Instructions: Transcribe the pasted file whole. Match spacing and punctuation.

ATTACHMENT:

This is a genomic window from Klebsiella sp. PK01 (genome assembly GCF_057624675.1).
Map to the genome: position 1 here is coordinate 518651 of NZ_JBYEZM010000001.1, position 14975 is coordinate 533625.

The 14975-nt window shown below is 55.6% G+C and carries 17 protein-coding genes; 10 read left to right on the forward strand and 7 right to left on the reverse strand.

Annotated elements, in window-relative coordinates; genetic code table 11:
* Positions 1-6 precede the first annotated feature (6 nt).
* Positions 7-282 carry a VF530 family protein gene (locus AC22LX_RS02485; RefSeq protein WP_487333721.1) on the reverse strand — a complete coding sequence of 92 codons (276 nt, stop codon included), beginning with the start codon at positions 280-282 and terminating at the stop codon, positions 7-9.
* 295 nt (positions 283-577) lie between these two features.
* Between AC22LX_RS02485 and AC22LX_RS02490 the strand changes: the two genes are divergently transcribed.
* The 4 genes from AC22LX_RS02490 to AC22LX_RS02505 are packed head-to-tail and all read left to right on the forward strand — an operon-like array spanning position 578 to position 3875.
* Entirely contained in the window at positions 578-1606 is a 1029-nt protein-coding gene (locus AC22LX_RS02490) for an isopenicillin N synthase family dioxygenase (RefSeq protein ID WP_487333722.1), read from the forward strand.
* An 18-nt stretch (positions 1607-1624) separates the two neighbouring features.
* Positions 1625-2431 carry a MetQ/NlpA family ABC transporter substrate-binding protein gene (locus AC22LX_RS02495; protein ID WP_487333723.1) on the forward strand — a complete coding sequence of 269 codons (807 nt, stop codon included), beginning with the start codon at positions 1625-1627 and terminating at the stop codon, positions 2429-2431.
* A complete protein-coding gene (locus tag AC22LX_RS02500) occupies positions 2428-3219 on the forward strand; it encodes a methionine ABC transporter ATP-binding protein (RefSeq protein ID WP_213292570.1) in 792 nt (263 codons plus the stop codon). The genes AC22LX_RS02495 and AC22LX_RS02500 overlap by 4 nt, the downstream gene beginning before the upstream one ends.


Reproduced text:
This is a genomic window from Klebsiella sp. PK01 (genome assembly GCF_057624675.1).
Map to the genome: position 1 here is coordinate 518651 of NZ_JBYEZM010000001.1, position 14975 is coordinate 533625.

The 14975-nt window shown below is 55.6% G+C and carries 17 protein-coding genes; 10 read left to right on the forward strand and 7 right to left on the reverse strand.

Annotated elements, in window-relative coordinates; genetic code table 11:
* Positions 1-6 precede the first annotated feature (6 nt).
* Positions 7-282 carry a VF530 family protein gene (locus AC22LX_RS02485; RefSeq protein WP_487333721.1) on the reverse strand — a complete coding sequence of 92 codons (276 nt, stop codon included), beginning with the start codon at positions 280-282 and terminating at the stop codon, positions 7-9.
* 295 nt (positions 283-577) lie between these two features.
* Between AC22LX_RS02485 and AC22LX_RS02490 the strand changes: the two genes are divergently transcribed.
* The 4 genes from AC22LX_RS02490 to AC22LX_RS02505 are packed head-to-tail and all read left to right on the forward strand — an operon-like array spanning position 578 to position 3875.
* Entirely contained in the window at positions 578-1606 is a 1029-nt protein-coding gene (locus AC22LX_RS02490) for an isopenicillin N synthase family dioxygenase (RefSeq protein ID WP_487333722.1), read from the forward strand.
* An 18-nt stretch (positions 1607-1624) separates the two neighbouring features.
* Positions 1625-2431 carry a MetQ/NlpA family ABC transporter substrate-binding protein gene (locus AC22LX_RS02495; protein ID WP_487333723.1) on the forward strand — a complete coding sequence of 269 codons (807 nt, stop codon included), beginning with the start codon at positions 1625-1627 and terminating at the stop codon, positions 2429-2431.
* A complete protein-coding gene (locus tag AC22LX_RS02500) occupies positions 2428-3219 on the forward strand; it encodes a methionine ABC transporter ATP-binding protein (RefSeq protein ID WP_213292570.1) in 792 nt (263 codons plus the stop codon). The genes AC22LX_RS02495 and AC22LX_RS02500 overlap by 4 nt, the downstream gene beginning before the upstream one ends.